À l’aventure


This borderline ridiculous film hails from France and is directed by Jean-Claude Brisseau, who apparently has a penchant for the voyeuristic and erotic.

When Sandrine happens upon a philosophising old man on her lunch break she decides that her life is prime for upheaval.À l'aventure The next day she hooks up with a man whom she meets in a café, then comes home to tell her fiancé about it. Unsurprisingly, the fiancé leaves and she begins a journey of sexual discovery with this new man and his friends. It’s never really clear what Sandrine hopes to achieve. After being engaged for six years(!), the humdrum of everyday life was apparently getting to her. I would have expected her to pack up and travel the world, but – for better or worse – it seems to only be about sex.

À l’aventure is very explicit, though in an appallingly sexist fashion we only see female nudity. I mean head to toe female nudity, and not even one male bottom. It’s strange to say the least, and contributes to a general soft core porn atmosphere. The pattern is established pretty early on: people sitting around talking… people having sex… people sitting around talking… people having sex. It’s frequently amusing wondering just how the lightweight philosophical conversation is going to turn to boinking, as it invariably does.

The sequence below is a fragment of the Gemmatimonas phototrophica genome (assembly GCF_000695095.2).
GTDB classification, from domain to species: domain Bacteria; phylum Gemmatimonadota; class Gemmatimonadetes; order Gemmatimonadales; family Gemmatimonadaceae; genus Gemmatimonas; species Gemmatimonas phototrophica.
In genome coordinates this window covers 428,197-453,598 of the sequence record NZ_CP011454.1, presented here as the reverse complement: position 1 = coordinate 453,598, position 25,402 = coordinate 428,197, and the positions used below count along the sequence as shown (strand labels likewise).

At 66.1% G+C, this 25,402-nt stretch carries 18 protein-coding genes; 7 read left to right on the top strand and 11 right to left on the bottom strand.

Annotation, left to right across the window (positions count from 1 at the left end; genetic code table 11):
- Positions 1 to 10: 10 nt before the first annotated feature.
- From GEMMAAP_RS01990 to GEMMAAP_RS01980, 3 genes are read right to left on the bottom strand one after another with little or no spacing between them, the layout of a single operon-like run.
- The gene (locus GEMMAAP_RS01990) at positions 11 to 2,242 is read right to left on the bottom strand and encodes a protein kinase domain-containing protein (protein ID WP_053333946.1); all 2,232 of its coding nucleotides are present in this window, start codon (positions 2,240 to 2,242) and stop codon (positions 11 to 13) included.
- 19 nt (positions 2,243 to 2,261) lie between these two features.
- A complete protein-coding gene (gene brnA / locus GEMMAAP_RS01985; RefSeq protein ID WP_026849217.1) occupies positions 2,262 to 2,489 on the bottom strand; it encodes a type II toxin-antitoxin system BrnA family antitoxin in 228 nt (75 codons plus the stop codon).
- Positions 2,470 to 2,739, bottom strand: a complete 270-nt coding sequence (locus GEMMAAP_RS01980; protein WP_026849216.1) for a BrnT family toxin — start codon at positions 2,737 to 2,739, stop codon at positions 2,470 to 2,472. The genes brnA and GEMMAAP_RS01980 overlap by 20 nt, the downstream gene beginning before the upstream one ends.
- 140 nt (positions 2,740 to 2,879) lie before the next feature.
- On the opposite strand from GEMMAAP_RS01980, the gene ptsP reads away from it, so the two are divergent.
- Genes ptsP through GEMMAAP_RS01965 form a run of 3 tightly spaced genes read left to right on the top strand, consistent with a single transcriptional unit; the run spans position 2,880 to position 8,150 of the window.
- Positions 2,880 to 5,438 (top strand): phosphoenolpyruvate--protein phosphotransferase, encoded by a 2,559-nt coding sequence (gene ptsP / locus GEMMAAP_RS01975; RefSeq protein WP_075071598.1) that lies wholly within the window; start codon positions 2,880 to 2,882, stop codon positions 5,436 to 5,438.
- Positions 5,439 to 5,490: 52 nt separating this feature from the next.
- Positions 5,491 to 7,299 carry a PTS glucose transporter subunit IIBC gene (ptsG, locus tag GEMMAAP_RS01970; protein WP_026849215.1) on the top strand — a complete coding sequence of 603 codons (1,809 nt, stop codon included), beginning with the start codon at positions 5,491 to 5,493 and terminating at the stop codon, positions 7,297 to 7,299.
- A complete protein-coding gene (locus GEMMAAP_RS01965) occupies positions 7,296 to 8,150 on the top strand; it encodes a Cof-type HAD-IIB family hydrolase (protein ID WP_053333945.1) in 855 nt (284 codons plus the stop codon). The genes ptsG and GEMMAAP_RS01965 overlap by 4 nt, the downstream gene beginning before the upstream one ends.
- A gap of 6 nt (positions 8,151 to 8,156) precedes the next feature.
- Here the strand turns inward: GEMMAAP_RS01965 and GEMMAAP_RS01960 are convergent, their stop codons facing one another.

Aside from female orgies in modern day castle surrounds, this film has little to offer. Sandrine’s new man Greg is a hypnotist, which leads to the best scenes in the film. The most eerie moment occurs when one of the characters enters a trance only to relive a forgotten experience from the time she spent in a nunnery. Rather than distract us with a showy flashback, Brisseau instead keeps the camera on the actress, making for one hell of a scene. Of course, we soon get back to the sex after that, but it does mean that the film offers that teensy bit more than your average erotic thriller.

À l’aventure is a mildly entertaining if ultimately silly outing, though entertaining enough as far as ‘mystical orgy’ films go.

Rating: 3 stars
Review by Stuart Wilson, 1st August 2009
Hoopla Factor: 3 stars

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